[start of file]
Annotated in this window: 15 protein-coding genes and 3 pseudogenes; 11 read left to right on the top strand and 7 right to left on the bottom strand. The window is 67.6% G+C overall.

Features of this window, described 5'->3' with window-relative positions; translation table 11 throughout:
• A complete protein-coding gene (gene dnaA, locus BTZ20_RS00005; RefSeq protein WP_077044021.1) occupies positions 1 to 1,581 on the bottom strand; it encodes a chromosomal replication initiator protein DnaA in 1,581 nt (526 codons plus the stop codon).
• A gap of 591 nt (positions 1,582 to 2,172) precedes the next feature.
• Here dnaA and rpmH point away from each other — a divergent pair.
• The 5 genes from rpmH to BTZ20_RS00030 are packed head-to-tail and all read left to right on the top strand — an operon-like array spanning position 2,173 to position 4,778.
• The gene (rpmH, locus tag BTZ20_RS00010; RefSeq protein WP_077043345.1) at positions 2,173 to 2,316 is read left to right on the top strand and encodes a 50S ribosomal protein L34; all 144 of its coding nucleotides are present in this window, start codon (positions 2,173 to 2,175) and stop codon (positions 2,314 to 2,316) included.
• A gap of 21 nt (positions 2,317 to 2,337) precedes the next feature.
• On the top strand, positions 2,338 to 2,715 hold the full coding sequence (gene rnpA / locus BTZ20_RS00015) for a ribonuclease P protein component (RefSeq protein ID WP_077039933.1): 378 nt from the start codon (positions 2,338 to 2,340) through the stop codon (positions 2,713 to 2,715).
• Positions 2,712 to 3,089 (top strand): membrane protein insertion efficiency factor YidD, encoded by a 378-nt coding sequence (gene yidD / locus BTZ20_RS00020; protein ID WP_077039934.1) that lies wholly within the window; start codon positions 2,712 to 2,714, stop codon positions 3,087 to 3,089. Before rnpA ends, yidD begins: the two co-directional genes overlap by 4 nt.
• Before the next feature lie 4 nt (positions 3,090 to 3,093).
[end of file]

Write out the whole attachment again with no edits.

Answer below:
Annotated in this window: 15 protein-coding genes and 3 pseudogenes; 11 read left to right on the top strand and 7 right to left on the bottom strand. The window is 67.6% G+C overall.

Features of this window, described 5'->3' with window-relative positions; translation table 11 throughout:
• A complete protein-coding gene (gene dnaA, locus BTZ20_RS00005; RefSeq protein WP_077044021.1) occupies positions 1 to 1,581 on the bottom strand; it encodes a chromosomal replication initiator protein DnaA in 1,581 nt (526 codons plus the stop codon).
• A gap of 591 nt (positions 1,582 to 2,172) precedes the next feature.
• Here dnaA and rpmH point away from each other — a divergent pair.
• The 5 genes from rpmH to BTZ20_RS00030 are packed head-to-tail and all read left to right on the top strand — an operon-like array spanning position 2,173 to position 4,778.
• The gene (rpmH, locus tag BTZ20_RS00010; RefSeq protein WP_077043345.1) at positions 2,173 to 2,316 is read left to right on the top strand and encodes a 50S ribosomal protein L34; all 144 of its coding nucleotides are present in this window, start codon (positions 2,173 to 2,175) and stop codon (positions 2,314 to 2,316) included.
• A gap of 21 nt (positions 2,317 to 2,337) precedes the next feature.
• On the top strand, positions 2,338 to 2,715 hold the full coding sequence (gene rnpA / locus BTZ20_RS00015) for a ribonuclease P protein component (RefSeq protein ID WP_077039933.1): 378 nt from the start codon (positions 2,338 to 2,340) through the stop codon (positions 2,713 to 2,715).
• Positions 2,712 to 3,089 (top strand): membrane protein insertion efficiency factor YidD, encoded by a 378-nt coding sequence (gene yidD / locus BTZ20_RS00020; protein ID WP_077039934.1) that lies wholly within the window; start codon positions 2,712 to 2,714, stop codon positions 3,087 to 3,089. Before rnpA ends, yidD begins: the two co-directional genes overlap by 4 nt.
• Before the next feature lie 4 nt (positions 3,090 to 3,093).